Wyma goes on to lay out a second argument in an attempt to justify his Christian doctrine of original sin. He makes use of the middle knowledge argument of Luis de Molina, a 16th century Jesuit priest. While Wyma admits that the concept of God's middle knowledge is highly controversial (p. 282), he believes that it can be defended and therefore goes ahead to make use of it. God's middle knowledge, for those who may not know, is the knowledge that God has of counterfactuals of freedom. In other words, God knows what any free being would choose to do in any possible world. On that basis, Wyma argues:
In creating Adam's progeny, God could restrict himself to the set of possible humans who would freely have done as Adam did in the circumstances of his temptation and fall. That is, I propose that the humans who do exist, and those who have existed and who will exist, constitute some subset of those possible humans who would freely have fallen, just as Adam did (p. 282).
It seems to be very popular these days for Christian apologists to punt to God's middle knowledge to solve their problems. Of course, William Craig is famous for his use of the argument as it relates to divine election. But does God's middle knowledge, if it even exists, really solve anything with regard to the problem of man being born already condemned? I think not.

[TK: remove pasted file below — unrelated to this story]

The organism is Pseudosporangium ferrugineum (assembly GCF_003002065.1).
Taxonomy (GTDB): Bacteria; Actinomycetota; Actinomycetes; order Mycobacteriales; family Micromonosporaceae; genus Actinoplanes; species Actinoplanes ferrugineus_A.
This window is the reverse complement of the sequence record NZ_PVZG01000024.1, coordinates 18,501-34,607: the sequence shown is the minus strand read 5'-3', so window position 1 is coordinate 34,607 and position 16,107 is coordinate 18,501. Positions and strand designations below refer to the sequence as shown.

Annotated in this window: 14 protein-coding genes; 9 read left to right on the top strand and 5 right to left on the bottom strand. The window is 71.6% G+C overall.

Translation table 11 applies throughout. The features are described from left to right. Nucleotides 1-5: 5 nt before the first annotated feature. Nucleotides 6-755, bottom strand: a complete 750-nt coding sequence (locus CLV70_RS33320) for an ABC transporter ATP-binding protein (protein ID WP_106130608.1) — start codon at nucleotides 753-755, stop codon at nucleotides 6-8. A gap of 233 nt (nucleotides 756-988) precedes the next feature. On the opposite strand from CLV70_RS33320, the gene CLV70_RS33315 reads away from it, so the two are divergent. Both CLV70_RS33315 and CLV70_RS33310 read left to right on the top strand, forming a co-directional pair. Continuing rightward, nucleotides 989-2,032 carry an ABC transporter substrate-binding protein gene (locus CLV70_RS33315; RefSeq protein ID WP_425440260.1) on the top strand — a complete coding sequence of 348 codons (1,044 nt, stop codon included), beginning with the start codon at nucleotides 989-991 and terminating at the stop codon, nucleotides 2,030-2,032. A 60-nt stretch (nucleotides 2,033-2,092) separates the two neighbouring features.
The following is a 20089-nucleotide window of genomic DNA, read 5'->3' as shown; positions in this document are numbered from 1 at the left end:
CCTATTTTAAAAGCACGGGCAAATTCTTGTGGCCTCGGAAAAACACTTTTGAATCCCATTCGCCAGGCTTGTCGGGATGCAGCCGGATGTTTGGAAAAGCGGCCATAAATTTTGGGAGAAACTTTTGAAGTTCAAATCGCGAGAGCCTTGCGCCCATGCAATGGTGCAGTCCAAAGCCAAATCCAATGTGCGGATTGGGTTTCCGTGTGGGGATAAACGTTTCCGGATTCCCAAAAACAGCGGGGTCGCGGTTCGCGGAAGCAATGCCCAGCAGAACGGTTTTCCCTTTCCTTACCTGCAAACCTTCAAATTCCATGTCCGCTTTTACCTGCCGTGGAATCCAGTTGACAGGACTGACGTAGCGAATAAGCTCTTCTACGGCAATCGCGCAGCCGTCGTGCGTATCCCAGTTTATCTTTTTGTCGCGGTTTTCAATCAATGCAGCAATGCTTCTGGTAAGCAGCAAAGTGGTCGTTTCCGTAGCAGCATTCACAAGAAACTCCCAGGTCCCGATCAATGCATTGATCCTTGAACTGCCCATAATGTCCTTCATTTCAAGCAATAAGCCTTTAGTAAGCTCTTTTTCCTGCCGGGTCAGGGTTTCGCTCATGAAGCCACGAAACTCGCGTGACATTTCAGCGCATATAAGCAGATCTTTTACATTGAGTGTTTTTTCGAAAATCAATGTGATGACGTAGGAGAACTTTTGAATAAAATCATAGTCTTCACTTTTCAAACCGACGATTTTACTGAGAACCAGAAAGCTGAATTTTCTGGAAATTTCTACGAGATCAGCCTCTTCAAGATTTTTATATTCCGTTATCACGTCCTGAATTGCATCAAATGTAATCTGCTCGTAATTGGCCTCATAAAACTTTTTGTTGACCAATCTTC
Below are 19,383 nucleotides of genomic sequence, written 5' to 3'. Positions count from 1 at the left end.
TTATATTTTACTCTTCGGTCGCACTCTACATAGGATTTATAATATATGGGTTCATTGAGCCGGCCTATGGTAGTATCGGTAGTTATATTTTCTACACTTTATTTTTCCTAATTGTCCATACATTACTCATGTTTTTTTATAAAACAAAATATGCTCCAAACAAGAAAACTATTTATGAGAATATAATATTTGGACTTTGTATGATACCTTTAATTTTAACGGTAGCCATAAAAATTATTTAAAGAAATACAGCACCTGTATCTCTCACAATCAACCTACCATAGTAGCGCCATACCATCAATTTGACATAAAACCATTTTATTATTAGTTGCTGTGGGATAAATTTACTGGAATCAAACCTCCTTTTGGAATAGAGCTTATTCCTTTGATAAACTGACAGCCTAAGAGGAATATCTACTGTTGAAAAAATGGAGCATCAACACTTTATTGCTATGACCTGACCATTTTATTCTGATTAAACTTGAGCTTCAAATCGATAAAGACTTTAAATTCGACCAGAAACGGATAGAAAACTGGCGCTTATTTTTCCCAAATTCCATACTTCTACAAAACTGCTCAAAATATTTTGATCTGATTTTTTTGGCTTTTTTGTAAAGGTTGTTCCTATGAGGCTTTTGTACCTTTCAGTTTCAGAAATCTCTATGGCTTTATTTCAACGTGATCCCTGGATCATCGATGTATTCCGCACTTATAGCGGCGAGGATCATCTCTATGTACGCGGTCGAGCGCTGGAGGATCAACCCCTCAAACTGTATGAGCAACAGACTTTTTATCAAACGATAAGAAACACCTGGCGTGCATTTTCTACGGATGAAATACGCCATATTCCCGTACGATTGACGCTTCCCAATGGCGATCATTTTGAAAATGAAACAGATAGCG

Wyma seems to realize the weakness of his argument because in a footnote, he says:
It might be asked, at this point, why God would choose to create from this set. That is, if God has middle knowledge, why wouldn't he simply create only those humans whom he knew would not fall? One answer might rely on Alvin Platinga's notion of "transworld depravity." If every possible human is essentially such (emphasis added) that in any world in which she exists, she freely does some evil, then God's choice would be constrained to the set of would-be-Adams (p. 290).